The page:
Hiring Slows in April As Unemployment Ticks Up

News & Politics

The Federal Reserve’s decision last year to begin jacking up interest rates to cool the economy may finally be taking hold. The latest evidence for that is April’s jobs report which shows a huge drop in new jobs added from March’s 303,000 to April’s 175,000. This raised the unemployment rate to 3.9%. 

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This is still historically low but isn’t helping lower the inflation rate, currently at 2.7%, significantly above the Fed’s target rate of 2%. Because of that, the Fed is maintaining the 5.3% interest rate, which is where it’s been since last July. 

“It’s not a bad economy; it’s still a healthy economy,” said Perc Pineda, chief economist at the Plastics Industry Association. “I think it’s part of the cycle. We cannot continue robust growth indefinitely considering the limits of our economy.”

That judgment is almost universally held by economists when it comes to the overall economy. The American voter, however, holds a decidedly less optimistic view of the economy. 

In politics, perception matters far more than any “facts” or charts offered by economists.

For the well-off — like the chief economist at the Plastics Industry Association — 3% inflation is just a blip. But for people who live paycheck to paycheck, it’s a matter of a declining standard of living. 

Biden doesn’t understand that. Most Democrats think Americans are stupid because they don’t know how good they’ve got it. But when you ask people their opinion of the “economy,” you’re asking them about their individual finances. And for most people who buy groceries, and are paying off a car loan or home loan, they think inflation is a huge problem.

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A Gallup poll out yesterday showed that 41% of Americans — the highest percentage since the question began to be asked on a yearly basis in 2005 — say that inflation is the number one financial problem facing the country.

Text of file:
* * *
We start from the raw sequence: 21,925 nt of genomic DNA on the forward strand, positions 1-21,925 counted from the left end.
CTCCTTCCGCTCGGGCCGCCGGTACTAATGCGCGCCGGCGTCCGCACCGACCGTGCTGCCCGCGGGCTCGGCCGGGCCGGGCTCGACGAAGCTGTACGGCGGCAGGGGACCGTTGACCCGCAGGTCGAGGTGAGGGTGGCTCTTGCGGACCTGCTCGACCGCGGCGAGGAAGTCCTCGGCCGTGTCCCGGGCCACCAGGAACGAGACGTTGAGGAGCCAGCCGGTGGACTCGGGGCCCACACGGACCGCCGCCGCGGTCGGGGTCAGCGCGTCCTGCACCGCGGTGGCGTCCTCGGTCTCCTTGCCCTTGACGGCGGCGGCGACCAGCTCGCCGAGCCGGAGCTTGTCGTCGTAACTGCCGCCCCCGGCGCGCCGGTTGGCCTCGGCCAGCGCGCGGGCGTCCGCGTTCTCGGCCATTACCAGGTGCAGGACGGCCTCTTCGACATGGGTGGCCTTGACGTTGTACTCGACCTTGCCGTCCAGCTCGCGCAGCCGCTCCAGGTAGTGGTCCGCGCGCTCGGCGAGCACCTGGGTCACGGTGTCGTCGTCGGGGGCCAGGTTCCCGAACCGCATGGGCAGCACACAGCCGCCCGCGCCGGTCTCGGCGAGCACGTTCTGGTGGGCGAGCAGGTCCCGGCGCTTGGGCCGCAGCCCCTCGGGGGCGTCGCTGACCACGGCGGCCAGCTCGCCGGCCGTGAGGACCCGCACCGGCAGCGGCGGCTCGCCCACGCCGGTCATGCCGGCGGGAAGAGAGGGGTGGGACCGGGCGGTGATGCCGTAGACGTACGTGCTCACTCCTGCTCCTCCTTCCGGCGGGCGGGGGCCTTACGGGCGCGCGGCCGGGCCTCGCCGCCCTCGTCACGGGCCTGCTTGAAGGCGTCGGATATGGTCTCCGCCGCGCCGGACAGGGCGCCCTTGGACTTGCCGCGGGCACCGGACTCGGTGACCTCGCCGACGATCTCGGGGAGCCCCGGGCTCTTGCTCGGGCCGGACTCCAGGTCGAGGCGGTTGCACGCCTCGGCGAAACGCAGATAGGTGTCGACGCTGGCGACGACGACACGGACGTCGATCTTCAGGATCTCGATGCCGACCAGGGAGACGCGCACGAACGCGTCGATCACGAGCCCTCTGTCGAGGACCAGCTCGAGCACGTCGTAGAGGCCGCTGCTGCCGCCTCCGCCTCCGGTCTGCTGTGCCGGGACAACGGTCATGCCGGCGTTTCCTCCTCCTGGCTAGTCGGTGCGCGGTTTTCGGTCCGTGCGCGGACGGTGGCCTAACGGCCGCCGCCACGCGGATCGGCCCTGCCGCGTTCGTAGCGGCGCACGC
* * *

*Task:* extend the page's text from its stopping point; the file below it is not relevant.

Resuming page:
That’s why Joe Biden’s soothing words about inflation and the economy go over like a lead balloon with the electorate.

Most of the rest of the jobs report was pretty dismal.

New York Times:

Wage growth moderated sharply, sinking to 3.9 percent from a year earlier. Swift wage growth in the first quarter, evidenced by a hotter-than-expected Employment Cost Index reading, may have reflected raises and minimum-wage increases going into effect in January as well as new union contracts.

The average number of hours worked per week sank, another signal of a decline in labor demand.

The labor market has defied projections of a considerable slowdown for over a year in the face of a rapid escalation in borrowing costs, a minor banking crisis and two major wars. But economic growth declined markedly in the first quarter, signaling that the exuberance that characterized last year’s job market might be fading.

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This is the Biden economy.

“Depending on where you land, it’s a question of how many of us can end up working for the government in some form or fashion,” said Belinda Román, an associate professor of economics at St. Mary’s University in San Antonio.

Obviously, this is not sustainable even over the short term unless Biden keeps pumping trillions of federal dollars in white elephant construction projects and green boondoggles. 

Make sure you get off this carnival ride before the crash.

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